Tuesday, 22 June 2010

Amazon EC2 - Security Groups don't work the way you expect

Nested security groups, sounds great, exactly what you need to organise you security rules. However doesn't appear to work as you would expect, as the grouping concept work in other software products.

So far I don't fully understand how it is supposed to work and not found that key piece of documentation either. What I do understand at present is that rules within nested security groups (that are not applied to any EC2 instances) do not apply to an EC2 instance that has the parent group applied.

For example if I had a security group called 'sec-group-A' which contains 'sec-group-B' and 'sec-group-B' has one rule that allowed RDP from 0.0.0.0/0. Now apply 'sec-group-A' to an EC2 instance (a windows instance), you will not be able to connect using RDP. If you add the RDP allow rule directly to 'sec-group-A' it will.

So what is the point of grouping - obviously there is a usage? When used within another group they are treated as tags which identify other EC2 instances (?)

http://docs.amazonwebservices.com/AWSEC2/latest/UserGuide/index.html?concepts-security.html

http://docs.amazonwebservices.com/AWSEC2/latest/UserGuide/index.html?using-network-security.html

http://somic.org/2009/09/21/security-groups-most-underappreciated-feature-of-amazon-ec2/

http://developer.amazonwebservices.com/connect/thread.jspa?threadID=36513

http://www.shlomoswidler.com/2009/06/tagging-ec2-instances-using-security_30.html

http://aws.typepad.com/aws/2010/06/building-three-tier-architectures-with-security-groups.html

Wednesday, 9 June 2010

Install and configure the Amazon RDS Command Line Tools

On Windows XP


Installation:
1. Ensure that JAVA version 1.5 or higher is installed on your system: (java -version). Java SE 1.6 works.
2. Download the latest deployment zip file from here and unzip in "c:\program files\amazon\aws\rdscli" on windows.
3. Set the following environment variables:
3.1 AWS_RDS_HOME - The directory where the deployment files were copied to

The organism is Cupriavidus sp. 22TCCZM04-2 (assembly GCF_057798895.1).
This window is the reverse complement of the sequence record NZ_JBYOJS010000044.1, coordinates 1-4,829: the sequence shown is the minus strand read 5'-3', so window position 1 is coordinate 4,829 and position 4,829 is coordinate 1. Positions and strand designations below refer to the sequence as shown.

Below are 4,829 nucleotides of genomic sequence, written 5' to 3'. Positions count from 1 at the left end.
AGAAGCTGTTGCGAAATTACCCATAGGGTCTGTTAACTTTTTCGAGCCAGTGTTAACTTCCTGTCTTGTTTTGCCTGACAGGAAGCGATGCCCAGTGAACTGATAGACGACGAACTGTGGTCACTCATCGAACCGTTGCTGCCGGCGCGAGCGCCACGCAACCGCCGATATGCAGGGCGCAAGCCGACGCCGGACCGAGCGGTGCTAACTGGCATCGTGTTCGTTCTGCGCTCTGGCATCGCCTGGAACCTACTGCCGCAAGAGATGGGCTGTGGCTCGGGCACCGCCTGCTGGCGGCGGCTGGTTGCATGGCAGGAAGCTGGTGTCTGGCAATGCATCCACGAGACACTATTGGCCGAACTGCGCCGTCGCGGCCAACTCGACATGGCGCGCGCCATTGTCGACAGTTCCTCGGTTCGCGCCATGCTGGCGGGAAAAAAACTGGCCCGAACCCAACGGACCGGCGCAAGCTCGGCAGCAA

check with: dir %AWS_RDS_HOME%\bin should list rds-describe-db-instances ...)
3.2 JAVA_HOME = "C:\Program Files\Java\jre6" (Java Installation home directory).
3.3 EC2_REGION = eu-west-1
3.4 EC2_URL = http://%EC2_REGION%.ec2.amazonaws.com/
4. Add "%AWS_RDS_HOME%\bin" to your path.


Configuration:
Provide the command line tool with your AWS user credentials. There are two ways you can provide credentails: AWS keys, or using X.509 certificates.


Using AWS Keys:
1. Create a credential file: The deployment includes a template file %AWS_RDS_HOME%/credential-file-path.template. Edit a copy of this file to add your information.


2. There are several ways to provide your credential information:
      a. Set the following environment variable: AWS_CREDENTIAL_FILE=<the file created in 1> e.g. AWS_CREDENTIAL_FILE = %AWS_RDS_HOME%\credential-file-path.template
      b. Alternatively, provide the following option with every command --aws-credential-file <the file created in 1>
      c. Explicitly specify credentials on the command line: --I ACCESS_KEY --S SECRET_KEY
      
Using X.509 Certs:
1. Save your cetificate and private keys to files: e.g. my-cert.pem and my-pk.pem.


2. There are two ways to provide the certificate information to the command line tool:
    a.  Set the following environment variables:
        EC2_CERT=/path/to/my-cert.pem
        EC2_PRIVATE_KEY=/path/to/my-pk.pem
    b.  Specify the files directly on command-line for every command:
        <command> --ec2-cert-file-path=/path/to/my-cert.pem --ec2-private-key-file-path=/path/to/my-pk.pem


Running:
Check that your setup works properly, run the following command:
   $ rds --help
      You should see the usage page for all RDS commands.
   $ rds-describe-db-instances --headers
      You should see a header line. If you have database instances already configured, you will see a description line for each database instance.